I Was Reinstated To A Different Position Returning From Leave

Not only does the Family Medical Leave Act (FMLA) provide for unpaid time off to care for your own medical needs or those of a child, parent or spouse, but the FMLA also protects your job and benefits so that you can return to work once you no longer need the time off. The last thing you need while taking care of an urgent medical issue is to worry about keeping your job, and that is why the FMLA guidelines are clear about being able to return to your job without fear of retaliation.

One of the protections offered under FMLA guidelines is that you will be able to return to the same position you held prior to taking a leave of absence. If for some reason your job is not available then you should return to a nearly identical position upon your return.

If you return to work and find that you have been reinstated to a different position, this may be in violation of FMLA guidelines and you could file a claim as a result.

What Are FMLA’s Guidelines for Reinstatement?

According to FMLA guidelines, when you leave your position you are entitled to return to the exact same position you held before, or the closest equivalent in the event that your job is no longer active.

If you exceed 12 weeks of leave and are still unable to return to work, your employer no longer has to maintain your position.

What Counts as an Equivalent Position?

An equivalent position should be as close to your former position as possible.

The new position should include the same or similar duties and status, require the same skill level, offer identical pay and benefits, offer the same benefits such as health insurance and vacation benefits and it should also offer the same work schedule at the same location as before, or one close by.

For example, if you worked in a bakery prior to taking FMLA leave and your job was to make bread, if your company no longer makes bread upon your return you might be asked to make pastries instead. In this way, you are still performing similar duties but it is not the same job as before, and that is allowable under FMLA guidelines because the job you held before no longer exists.

However, if you made bread before you took your leave and when you return someone else is doing your job, you are entitled to get the same job back. Your job cannot be given to someone else on a permanent basis while you are gone.

Aside from learning new things like updated software or new techniques, you should not have to worry about learning new skills in an equivalent position. You should be able to understand how to meet the demands of your new position from the start.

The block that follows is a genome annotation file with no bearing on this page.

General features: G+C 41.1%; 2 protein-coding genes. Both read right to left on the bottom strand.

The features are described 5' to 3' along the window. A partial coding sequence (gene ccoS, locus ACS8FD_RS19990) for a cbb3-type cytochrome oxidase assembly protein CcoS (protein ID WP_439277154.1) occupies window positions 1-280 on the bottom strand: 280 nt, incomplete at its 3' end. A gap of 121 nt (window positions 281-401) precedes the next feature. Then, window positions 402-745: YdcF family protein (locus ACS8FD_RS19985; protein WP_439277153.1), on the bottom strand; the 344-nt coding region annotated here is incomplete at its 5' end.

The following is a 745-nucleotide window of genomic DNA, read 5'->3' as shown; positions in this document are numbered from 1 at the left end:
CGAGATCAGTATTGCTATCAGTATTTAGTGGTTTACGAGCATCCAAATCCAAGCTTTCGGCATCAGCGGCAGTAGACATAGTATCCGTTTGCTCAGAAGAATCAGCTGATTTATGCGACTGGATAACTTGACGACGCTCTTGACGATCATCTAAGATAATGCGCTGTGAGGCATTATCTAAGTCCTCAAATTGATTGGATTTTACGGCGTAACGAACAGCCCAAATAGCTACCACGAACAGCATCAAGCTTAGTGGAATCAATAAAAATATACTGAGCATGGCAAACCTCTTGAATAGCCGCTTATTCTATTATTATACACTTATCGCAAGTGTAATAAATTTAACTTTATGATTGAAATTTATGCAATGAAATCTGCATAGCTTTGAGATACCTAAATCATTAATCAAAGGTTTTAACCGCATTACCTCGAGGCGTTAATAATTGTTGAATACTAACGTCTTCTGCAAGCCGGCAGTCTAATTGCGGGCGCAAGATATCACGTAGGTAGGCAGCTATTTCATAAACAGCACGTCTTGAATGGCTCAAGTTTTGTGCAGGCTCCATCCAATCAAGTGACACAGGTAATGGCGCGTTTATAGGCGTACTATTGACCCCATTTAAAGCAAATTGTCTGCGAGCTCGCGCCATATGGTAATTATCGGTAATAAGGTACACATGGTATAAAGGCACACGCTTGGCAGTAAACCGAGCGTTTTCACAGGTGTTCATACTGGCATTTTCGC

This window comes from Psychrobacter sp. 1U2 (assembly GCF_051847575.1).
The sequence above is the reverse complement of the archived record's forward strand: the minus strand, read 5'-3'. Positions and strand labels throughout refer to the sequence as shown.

When Can I Be Reinstated?

Your reinstatement should take place immediately after your FMLA leave expires. Though you might not be able to provide notice to your employer ahead of taking your FMLA leave, you should be able to indicate how long your leave will last. That way there is an agreed upon target date for you to return to your position.

In some cases you might be able to return sooner than you thought, and if that happens you might not be able to start right away but you should be permitted to return as soon as possible. For example, if your employer hires a temporary worker to assume your position while you are away, they may not be able to let the temp employee go sooner than his or her contracted end date, in which case you would not be able to return early.

Speak With An Employment Law Attorney

FMLA issues can be complicated given the many requirements that employers and employees must meet to qualify for it in the first place. However, an eligible employee is entitled to receive all of the FMLA benefits without fear of retaliation or loss of employment. Should these things occur, the employee should consider filing a claim against the employer.

Filing a claim is a complicated process. Hiring an employment attorney will not guarantee that you will win your claim, but having an expert working on your case will greatly increase your chances of success. An experienced employment attorney will be able to determine what documentation and evidence you need to support your claim, and he or she will also be able to fight for all of the damages and remedies available to you. You could be entitled to back pay, employment benefits and other equitable relief.

Most employment law attorneys will work on a contingency basis so that you will only be required to pay if you win your case.